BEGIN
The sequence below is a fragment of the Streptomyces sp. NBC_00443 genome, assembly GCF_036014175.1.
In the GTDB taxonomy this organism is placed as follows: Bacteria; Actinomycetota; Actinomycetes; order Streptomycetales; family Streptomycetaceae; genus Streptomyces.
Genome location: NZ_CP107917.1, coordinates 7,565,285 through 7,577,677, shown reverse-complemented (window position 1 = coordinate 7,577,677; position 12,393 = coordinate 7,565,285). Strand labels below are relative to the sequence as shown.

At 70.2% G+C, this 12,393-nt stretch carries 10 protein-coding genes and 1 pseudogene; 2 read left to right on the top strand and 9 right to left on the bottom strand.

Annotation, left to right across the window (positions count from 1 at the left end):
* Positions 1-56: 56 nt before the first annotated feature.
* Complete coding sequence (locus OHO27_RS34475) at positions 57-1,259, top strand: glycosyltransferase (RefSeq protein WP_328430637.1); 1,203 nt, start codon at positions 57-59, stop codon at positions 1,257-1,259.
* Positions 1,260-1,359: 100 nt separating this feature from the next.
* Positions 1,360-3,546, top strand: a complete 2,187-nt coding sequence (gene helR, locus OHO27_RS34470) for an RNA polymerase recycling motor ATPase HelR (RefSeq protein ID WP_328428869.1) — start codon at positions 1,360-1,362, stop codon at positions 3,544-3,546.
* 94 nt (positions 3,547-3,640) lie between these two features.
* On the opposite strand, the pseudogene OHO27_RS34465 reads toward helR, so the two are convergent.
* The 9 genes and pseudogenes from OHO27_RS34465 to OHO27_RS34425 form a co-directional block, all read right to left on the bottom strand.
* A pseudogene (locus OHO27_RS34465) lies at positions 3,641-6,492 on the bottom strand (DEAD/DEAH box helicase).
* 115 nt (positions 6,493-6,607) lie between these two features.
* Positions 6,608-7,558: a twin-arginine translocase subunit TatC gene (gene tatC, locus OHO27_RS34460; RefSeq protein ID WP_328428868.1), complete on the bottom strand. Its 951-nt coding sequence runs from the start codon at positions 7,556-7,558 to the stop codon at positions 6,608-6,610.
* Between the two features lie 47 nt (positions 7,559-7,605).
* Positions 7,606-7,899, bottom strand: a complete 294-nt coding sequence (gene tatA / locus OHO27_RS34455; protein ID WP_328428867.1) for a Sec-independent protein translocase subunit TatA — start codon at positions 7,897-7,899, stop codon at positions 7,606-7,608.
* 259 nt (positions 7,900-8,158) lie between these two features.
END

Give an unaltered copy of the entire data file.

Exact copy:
The sequence below is a fragment of the Streptomyces sp. NBC_00443 genome, assembly GCF_036014175.1.
In the GTDB taxonomy this organism is placed as follows: Bacteria; Actinomycetota; Actinomycetes; order Streptomycetales; family Streptomycetaceae; genus Streptomyces.
Genome location: NZ_CP107917.1, coordinates 7,565,285 through 7,577,677, shown reverse-complemented (window position 1 = coordinate 7,577,677; position 12,393 = coordinate 7,565,285). Strand labels below are relative to the sequence as shown.

At 70.2% G+C, this 12,393-nt stretch carries 10 protein-coding genes and 1 pseudogene; 2 read left to right on the top strand and 9 right to left on the bottom strand.

Annotation, left to right across the window (positions count from 1 at the left end):
* Positions 1-56: 56 nt before the first annotated feature.
* Complete coding sequence (locus OHO27_RS34475) at positions 57-1,259, top strand: glycosyltransferase (RefSeq protein WP_328430637.1); 1,203 nt, start codon at positions 57-59, stop codon at positions 1,257-1,259.
* Positions 1,260-1,359: 100 nt separating this feature from the next.
* Positions 1,360-3,546, top strand: a complete 2,187-nt coding sequence (gene helR, locus OHO27_RS34470) for an RNA polymerase recycling motor ATPase HelR (RefSeq protein ID WP_328428869.1) — start codon at positions 1,360-1,362, stop codon at positions 3,544-3,546.
* 94 nt (positions 3,547-3,640) lie between these two features.
* On the opposite strand, the pseudogene OHO27_RS34465 reads toward helR, so the two are convergent.
* The 9 genes and pseudogenes from OHO27_RS34465 to OHO27_RS34425 form a co-directional block, all read right to left on the bottom strand.
* A pseudogene (locus OHO27_RS34465) lies at positions 3,641-6,492 on the bottom strand (DEAD/DEAH box helicase).
* 115 nt (positions 6,493-6,607) lie between these two features.
* Positions 6,608-7,558: a twin-arginine translocase subunit TatC gene (gene tatC, locus OHO27_RS34460; RefSeq protein ID WP_328428868.1), complete on the bottom strand. Its 951-nt coding sequence runs from the start codon at positions 7,556-7,558 to the stop codon at positions 6,608-6,610.
* Between the two features lie 47 nt (positions 7,559-7,605).
* Positions 7,606-7,899, bottom strand: a complete 294-nt coding sequence (gene tatA / locus OHO27_RS34455; protein ID WP_328428867.1) for a Sec-independent protein translocase subunit TatA — start codon at positions 7,897-7,899, stop codon at positions 7,606-7,608.
* 259 nt (positions 7,900-8,158) lie between these two features.